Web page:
Making the shift from tenant to homeowner
Category Property Market
The transition into home ownership can require a bit of a mental adjustment, especially for those who have been renting for a number of years while working towards being able to afford the home loan.
According to Regional Director and CEO of RE/MAX of Southern Africa, Adrian Goslett, there are a few changes new homeowners will have to make in their thinking to get used to the idea of homeownership.
"Especially for those who are used to having the flexibility of being able to relocate after living out a couple months' notice, being locked into a home loan for the next twenty to thirty years can feel somewhat intimidating. Instead, new homeowners should concentrate on the fact that, unlike rent, each monthly instalment on the home loan is a further investment into their future wealth," Goslett suggests.
Furthermore, Goslett recommends that new homeowners keep an eye on annual house price growth instead of watching out for annual rent escalations. "As a tenant, the possibility of annual rent escalations loomed ominously above your head. Now, as a homeowner, the reality of annual house price growth is a nice incentive to keep up with the repayments on your home loan."
Similarly, new homeowners will need to pay attention to the MPC's interest rate announcements, as these will have a direct impact on the interest charged on their home loan. "The MPC meets every second month to decide whether interest rates need to be adjusted to combat inflation and manage other risks to our economy. New homeowners will need to listen out for these announcements so that they can plan for the new instalment on their home loan should the prime lending rate change," Goslett advises.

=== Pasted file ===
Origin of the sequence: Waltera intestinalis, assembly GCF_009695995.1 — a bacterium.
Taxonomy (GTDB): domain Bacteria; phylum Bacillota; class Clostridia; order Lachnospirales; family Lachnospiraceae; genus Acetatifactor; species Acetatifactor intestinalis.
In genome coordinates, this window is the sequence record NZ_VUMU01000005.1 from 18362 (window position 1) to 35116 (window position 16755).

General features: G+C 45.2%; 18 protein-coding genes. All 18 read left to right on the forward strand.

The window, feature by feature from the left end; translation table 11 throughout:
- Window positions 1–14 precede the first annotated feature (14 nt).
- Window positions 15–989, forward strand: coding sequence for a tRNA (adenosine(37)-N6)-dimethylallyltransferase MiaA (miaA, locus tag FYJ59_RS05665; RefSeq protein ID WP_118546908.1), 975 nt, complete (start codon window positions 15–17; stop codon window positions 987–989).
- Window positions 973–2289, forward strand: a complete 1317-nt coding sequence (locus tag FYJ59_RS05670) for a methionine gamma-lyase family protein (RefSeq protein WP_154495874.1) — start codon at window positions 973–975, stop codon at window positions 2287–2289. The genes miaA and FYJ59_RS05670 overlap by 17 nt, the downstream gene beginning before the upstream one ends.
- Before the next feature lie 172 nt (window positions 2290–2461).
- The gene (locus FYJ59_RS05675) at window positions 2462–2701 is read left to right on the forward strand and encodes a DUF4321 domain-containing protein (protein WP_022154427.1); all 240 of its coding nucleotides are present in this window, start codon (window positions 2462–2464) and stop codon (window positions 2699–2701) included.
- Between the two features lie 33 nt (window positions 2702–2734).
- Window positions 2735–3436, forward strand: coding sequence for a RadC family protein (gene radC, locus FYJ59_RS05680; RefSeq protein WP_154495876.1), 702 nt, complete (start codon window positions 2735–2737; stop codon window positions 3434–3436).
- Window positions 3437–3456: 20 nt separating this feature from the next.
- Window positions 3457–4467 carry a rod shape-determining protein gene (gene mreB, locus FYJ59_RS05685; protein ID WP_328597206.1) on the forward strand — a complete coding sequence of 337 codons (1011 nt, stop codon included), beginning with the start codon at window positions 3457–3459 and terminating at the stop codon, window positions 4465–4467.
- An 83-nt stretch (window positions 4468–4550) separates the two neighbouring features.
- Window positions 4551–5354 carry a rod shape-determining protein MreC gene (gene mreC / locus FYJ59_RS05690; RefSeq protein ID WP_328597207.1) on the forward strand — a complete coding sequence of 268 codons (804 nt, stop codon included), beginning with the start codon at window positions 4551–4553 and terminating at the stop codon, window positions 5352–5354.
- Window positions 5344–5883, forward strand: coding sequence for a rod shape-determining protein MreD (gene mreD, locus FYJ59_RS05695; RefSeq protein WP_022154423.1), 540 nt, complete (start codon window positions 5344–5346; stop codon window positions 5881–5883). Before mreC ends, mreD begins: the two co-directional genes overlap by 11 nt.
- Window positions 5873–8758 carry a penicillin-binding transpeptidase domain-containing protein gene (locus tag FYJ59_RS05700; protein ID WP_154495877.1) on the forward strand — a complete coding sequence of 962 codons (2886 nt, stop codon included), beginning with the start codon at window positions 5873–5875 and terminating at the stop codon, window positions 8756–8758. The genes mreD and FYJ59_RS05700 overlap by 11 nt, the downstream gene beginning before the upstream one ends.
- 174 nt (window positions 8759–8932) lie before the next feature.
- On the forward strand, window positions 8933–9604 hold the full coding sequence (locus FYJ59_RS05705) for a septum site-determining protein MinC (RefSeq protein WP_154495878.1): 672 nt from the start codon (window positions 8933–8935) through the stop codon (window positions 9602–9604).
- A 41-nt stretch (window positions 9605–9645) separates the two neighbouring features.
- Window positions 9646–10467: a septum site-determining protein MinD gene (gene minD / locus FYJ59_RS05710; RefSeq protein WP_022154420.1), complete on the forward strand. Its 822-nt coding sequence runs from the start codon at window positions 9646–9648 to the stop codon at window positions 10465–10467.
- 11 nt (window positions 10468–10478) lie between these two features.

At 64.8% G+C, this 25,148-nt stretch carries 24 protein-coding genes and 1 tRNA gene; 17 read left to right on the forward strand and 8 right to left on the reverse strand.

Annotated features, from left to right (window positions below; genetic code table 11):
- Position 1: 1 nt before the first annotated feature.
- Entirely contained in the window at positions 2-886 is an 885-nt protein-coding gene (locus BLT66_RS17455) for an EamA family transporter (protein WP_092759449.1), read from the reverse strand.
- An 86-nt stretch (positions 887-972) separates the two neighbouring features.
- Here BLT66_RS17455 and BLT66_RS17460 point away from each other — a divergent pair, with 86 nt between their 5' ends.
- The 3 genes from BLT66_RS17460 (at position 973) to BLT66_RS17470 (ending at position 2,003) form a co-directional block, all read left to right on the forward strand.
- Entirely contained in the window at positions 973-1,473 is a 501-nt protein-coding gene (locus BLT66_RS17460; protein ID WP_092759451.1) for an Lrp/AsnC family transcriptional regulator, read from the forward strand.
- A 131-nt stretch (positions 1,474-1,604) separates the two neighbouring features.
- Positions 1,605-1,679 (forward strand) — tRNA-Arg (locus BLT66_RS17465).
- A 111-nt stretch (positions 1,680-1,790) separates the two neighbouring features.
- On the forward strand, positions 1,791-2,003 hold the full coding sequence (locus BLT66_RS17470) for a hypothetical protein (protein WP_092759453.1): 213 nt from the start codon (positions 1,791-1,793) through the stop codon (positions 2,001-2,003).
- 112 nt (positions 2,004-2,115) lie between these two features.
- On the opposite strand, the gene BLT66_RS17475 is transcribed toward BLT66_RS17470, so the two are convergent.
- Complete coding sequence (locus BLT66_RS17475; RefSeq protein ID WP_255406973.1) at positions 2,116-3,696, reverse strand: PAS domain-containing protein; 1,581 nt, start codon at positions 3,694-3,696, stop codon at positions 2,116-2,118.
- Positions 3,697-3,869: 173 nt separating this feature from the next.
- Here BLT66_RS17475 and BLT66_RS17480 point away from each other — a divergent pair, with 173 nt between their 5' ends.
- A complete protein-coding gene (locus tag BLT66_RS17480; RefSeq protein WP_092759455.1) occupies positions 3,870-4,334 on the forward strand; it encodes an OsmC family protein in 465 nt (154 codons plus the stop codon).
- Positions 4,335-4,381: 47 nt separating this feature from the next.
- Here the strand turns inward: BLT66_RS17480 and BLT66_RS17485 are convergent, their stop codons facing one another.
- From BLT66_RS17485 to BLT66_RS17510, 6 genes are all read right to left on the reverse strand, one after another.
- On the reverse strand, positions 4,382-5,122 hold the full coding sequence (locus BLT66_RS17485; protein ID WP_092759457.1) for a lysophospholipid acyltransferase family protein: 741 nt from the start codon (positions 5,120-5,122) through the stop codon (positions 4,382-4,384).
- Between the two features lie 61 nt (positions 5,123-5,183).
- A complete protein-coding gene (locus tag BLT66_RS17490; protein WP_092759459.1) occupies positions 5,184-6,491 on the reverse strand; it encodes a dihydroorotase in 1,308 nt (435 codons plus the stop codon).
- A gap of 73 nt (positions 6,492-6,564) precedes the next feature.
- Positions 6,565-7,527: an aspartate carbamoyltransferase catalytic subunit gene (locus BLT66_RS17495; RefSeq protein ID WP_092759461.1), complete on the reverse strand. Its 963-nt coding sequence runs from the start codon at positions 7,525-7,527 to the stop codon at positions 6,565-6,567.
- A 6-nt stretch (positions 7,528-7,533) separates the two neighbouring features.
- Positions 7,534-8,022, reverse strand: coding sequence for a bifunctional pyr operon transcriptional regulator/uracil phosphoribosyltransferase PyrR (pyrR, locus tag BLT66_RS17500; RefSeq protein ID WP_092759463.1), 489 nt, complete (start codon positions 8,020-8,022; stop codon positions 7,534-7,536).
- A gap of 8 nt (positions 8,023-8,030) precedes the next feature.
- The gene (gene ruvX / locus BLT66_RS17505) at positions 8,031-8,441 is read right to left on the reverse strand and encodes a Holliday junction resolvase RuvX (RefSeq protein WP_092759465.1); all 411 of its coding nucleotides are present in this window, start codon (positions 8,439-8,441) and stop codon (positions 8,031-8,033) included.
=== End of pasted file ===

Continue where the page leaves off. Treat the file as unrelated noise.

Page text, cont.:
As a final financial mindset that needs to change when tenants become homeowners, Goslett cautions that new homeowners will need to get used to the idea that the ongoing maintenance costs that the landlord used to take care of on their behalf, will now be their responsibility. "Many new homeowners fail to plan for emergency expenses that crop up with property ownership, which makes it difficult for them to afford the repair work when things break unexpectedly. It is therefore advisable to have a readily available savings account in which to dip into in case the geyser bursts or the roof starts leaking, and you need to see to this immediately," Goslett warns.
"Once you have become aware of these realities, it will become easier to adjust to thinking like a homeowner and to start reaping the benefits of homeownership," Goslett concludes.
Author: Private Property